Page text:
September’s harvest moon had the boldness to creep into our bedroom in the early morning hours, dodging soon-to-be-bare branches of cottonwood trees lining the yard. Beaming across the hand-stitched quilt at 4 a.m. through the large patio door that faces nearly west, the cool blue light summons me from sleep to wakefulness. It was that bright. We were mere days from the autumnal equinox; the only time of the year when the moon and large door leading to our small deck align like the stars in Orion’s belt.
This beautiful Harvest Moon was the fourth full moon of the summer season reaching its peak just three days before the autumnal equinox that occurred on September 22. The moon rises just a wee bit earlier every September evening providing additional light for harvest – an antiquated idea in light of the modern harvesting equipment moving in calculated alignment through expansive plantings of small grains, corn and soybeans blanketing nearly all of the state. Cabs, GPS, computers and remote controls make the Harvest Moon insignificant except for its incredible beauty.
Northern Plain’s farmers were perhaps fortunate in homesteading days that the Harvest Moon effect amplifies the further north you farm. Shorted on nice weather, there are things about North Dakota that make up for wild winters, like a wonderful lifestyle. We are fortunate for many reasons. And we will always exist this far north.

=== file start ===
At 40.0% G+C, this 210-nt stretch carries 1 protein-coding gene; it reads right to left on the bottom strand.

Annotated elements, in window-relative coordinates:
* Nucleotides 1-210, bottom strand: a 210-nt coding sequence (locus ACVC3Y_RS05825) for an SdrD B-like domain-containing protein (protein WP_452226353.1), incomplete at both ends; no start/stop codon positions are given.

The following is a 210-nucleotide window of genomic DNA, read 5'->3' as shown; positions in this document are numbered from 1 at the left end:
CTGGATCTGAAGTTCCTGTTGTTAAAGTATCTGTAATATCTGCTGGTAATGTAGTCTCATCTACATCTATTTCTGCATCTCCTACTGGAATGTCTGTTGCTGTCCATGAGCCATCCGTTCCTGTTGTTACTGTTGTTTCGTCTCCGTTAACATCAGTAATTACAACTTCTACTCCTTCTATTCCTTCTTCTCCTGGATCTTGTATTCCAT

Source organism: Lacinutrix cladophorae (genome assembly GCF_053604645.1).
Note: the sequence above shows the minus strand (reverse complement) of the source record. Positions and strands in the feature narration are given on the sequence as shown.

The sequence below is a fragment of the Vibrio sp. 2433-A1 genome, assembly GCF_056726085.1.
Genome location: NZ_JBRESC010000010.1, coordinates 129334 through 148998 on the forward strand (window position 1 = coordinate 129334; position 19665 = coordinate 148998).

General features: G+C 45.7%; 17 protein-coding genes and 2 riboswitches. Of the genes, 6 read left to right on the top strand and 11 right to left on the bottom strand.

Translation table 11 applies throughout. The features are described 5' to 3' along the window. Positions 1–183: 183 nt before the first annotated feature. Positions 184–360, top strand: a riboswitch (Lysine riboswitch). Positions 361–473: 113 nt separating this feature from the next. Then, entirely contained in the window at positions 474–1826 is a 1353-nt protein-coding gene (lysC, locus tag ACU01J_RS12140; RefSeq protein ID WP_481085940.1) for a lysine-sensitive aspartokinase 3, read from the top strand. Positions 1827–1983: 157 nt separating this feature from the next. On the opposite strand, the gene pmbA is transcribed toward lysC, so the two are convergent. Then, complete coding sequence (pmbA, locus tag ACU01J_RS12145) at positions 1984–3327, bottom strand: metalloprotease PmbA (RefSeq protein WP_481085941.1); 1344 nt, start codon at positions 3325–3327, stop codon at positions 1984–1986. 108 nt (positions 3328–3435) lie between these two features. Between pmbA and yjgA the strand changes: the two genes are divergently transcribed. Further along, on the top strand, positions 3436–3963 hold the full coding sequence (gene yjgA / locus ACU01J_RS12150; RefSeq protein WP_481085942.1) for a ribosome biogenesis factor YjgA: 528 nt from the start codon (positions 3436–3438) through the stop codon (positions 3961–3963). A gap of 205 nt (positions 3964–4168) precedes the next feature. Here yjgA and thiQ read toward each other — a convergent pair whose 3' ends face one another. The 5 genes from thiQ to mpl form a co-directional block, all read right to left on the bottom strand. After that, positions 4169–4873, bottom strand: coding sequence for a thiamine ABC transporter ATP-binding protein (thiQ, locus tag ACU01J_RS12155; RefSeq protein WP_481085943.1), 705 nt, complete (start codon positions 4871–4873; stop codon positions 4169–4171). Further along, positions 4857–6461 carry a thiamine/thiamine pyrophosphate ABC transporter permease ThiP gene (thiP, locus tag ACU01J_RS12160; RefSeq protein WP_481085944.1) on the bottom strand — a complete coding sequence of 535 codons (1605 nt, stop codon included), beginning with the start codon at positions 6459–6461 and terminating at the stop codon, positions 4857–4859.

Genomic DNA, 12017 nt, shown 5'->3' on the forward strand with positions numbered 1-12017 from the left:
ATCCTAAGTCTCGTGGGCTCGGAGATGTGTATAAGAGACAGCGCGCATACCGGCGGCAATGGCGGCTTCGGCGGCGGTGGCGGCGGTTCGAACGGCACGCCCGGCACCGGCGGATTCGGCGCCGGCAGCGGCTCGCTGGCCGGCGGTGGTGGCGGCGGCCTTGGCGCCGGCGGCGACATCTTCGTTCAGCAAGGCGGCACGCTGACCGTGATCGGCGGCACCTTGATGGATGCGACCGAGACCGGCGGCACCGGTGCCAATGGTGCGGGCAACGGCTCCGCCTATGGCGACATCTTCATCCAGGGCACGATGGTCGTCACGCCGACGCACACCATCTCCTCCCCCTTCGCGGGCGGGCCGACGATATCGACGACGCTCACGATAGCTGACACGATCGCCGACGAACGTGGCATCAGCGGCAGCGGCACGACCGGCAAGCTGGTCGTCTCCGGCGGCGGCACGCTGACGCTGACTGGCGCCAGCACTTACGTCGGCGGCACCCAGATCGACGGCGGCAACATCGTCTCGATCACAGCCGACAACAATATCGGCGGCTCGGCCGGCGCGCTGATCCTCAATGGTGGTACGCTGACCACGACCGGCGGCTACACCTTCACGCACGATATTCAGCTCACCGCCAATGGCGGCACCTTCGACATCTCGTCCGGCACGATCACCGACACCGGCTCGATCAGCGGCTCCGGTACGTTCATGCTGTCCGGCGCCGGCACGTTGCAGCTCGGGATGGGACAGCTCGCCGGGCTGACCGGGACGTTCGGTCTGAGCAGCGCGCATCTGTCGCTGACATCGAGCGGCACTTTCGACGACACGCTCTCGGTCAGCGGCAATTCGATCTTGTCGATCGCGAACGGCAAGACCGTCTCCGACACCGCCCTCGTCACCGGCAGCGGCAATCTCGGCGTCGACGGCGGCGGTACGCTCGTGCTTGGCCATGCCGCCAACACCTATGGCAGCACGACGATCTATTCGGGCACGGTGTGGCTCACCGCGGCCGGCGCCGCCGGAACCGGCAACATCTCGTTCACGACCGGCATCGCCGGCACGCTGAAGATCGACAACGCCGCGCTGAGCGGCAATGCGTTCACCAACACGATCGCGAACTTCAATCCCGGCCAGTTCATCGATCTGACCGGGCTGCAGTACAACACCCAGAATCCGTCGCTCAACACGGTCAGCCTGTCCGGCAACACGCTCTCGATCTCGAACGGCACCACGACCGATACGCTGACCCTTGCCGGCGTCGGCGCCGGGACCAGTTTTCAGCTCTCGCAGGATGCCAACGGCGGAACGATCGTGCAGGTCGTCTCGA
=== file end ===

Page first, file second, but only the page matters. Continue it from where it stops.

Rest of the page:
It’s not uncommon during harvest to pass a tractor, spray coupe, horse trailer, cattle truck or a swaggering load of bales on the Interstate that cuts a fairly straight path across the middle of the state. It connects North Dakota’s major cities lined up like obelisks exactly 100 miles apart. The Interstate has remained the same; the tractors, however, have grown larger and much reduced in numbers, over the past 30 years.
Harvest arrives at the end of an annual cycle. The end of a season means the beginning of a new one, completing a circle of life that, in my experience, rural families understand better than most folks. Perhaps it is because they pay attention to life cycles as critical components of their jobs. Or maybe it’s simply farmers have the opportunity to spend more time outdoors observing the moon wax and wane; as well as witnessing crops along side roads and highways go from seed to food annually. Generations of families, like crops, too replace generations as people move from birth to winter years of life. The cycle continues unending and as unfailing as our own eminent end.
I think often of my grandparents and how hard they had to work at feeding their families and making a living in this far-north land. I respect them, for without them – I would not be here today enjoying the sunrise.